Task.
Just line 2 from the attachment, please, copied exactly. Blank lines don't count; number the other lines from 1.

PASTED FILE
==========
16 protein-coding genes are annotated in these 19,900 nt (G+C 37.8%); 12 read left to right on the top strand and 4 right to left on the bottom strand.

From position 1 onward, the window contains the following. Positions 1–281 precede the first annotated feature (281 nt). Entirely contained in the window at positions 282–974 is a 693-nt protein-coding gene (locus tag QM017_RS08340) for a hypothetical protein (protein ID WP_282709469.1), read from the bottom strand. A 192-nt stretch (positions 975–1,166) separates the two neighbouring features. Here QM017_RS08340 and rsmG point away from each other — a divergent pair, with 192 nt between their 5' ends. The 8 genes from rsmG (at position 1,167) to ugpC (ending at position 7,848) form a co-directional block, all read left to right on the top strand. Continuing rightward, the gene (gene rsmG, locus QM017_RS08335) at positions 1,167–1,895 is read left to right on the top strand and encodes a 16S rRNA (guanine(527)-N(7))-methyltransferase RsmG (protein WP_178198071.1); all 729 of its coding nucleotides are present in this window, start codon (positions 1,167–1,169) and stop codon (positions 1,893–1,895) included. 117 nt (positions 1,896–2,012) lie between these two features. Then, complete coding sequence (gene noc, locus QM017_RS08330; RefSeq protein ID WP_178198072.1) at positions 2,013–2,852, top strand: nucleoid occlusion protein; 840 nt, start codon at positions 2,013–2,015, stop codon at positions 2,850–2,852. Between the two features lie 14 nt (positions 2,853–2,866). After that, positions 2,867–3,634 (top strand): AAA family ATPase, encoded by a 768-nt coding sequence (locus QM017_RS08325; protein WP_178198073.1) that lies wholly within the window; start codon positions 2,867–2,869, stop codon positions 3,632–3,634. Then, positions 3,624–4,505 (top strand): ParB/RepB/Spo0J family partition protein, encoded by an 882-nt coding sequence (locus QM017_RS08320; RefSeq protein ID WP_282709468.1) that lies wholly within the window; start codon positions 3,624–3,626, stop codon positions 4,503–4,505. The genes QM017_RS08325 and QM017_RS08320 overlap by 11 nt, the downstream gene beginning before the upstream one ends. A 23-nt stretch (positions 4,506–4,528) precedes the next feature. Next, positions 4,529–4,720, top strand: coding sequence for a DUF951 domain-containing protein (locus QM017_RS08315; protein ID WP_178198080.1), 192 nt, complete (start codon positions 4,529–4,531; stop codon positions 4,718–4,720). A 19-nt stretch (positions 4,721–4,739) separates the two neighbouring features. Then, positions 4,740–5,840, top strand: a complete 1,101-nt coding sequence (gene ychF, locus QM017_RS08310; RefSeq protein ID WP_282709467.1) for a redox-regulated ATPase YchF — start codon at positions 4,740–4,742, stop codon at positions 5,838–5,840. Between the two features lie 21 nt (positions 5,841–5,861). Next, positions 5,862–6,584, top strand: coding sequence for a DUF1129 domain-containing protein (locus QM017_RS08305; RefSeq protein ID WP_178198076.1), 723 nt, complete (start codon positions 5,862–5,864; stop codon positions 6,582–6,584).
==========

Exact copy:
From position 1 onward, the window contains the following. Positions 1–281 precede the first annotated feature (281 nt). Entirely contained in the window at positions 282–974 is a 693-nt protein-coding gene (locus tag QM017_RS08340) for a hypothetical protein (protein ID WP_282709469.1), read from the bottom strand. A 192-nt stretch (positions 975–1,166) separates the two neighbouring features. Here QM017_RS08340 and rsmG point away from each other — a divergent pair, with 192 nt between their 5' ends. The 8 genes from rsmG (at position 1,167) to ugpC (ending at position 7,848) form a co-directional block, all read left to right on the top strand. Continuing rightward, the gene (gene rsmG, locus QM017_RS08335) at positions 1,167–1,895 is read left to right on the top strand and encodes a 16S rRNA (guanine(527)-N(7))-methyltransferase RsmG (protein WP_178198071.1); all 729 of its coding nucleotides are present in this window, start codon (positions 1,167–1,169) and stop codon (positions 1,893–1,895) included. 117 nt (positions 1,896–2,012) lie between these two features. Then, complete coding sequence (gene noc, locus QM017_RS08330; RefSeq protein ID WP_178198072.1) at positions 2,013–2,852, top strand: nucleoid occlusion protein; 840 nt, start codon at positions 2,013–2,015, stop codon at positions 2,850–2,852. Between the two features lie 14 nt (positions 2,853–2,866). After that, positions 2,867–3,634 (top strand): AAA family ATPase, encoded by a 768-nt coding sequence (locus QM017_RS08325; protein WP_178198073.1) that lies wholly within the window; start codon positions 2,867–2,869, stop codon positions 3,632–3,634. Then, positions 3,624–4,505 (top strand): ParB/RepB/Spo0J family partition protein, encoded by an 882-nt coding sequence (locus QM017_RS08320; RefSeq protein ID WP_282709468.1) that lies wholly within the window; start codon positions 3,624–3,626, stop codon positions 4,503–4,505. The genes QM017_RS08325 and QM017_RS08320 overlap by 11 nt, the downstream gene beginning before the upstream one ends. A 23-nt stretch (positions 4,506–4,528) precedes the next feature. Next, positions 4,529–4,720, top strand: coding sequence for a DUF951 domain-containing protein (locus QM017_RS08315; protein ID WP_178198080.1), 192 nt, complete (start codon positions 4,529–4,531; stop codon positions 4,718–4,720). A 19-nt stretch (positions 4,721–4,739) separates the two neighbouring features. Then, positions 4,740–5,840, top strand: a complete 1,101-nt coding sequence (gene ychF, locus QM017_RS08310; RefSeq protein ID WP_282709467.1) for a redox-regulated ATPase YchF — start codon at positions 4,740–4,742, stop codon at positions 5,838–5,840. Between the two features lie 21 nt (positions 5,841–5,861). Next, positions 5,862–6,584, top strand: coding sequence for a DUF1129 domain-containing protein (locus QM017_RS08305; RefSeq protein ID WP_178198076.1), 723 nt, complete (start codon positions 5,862–5,864; stop codon positions 6,582–6,584).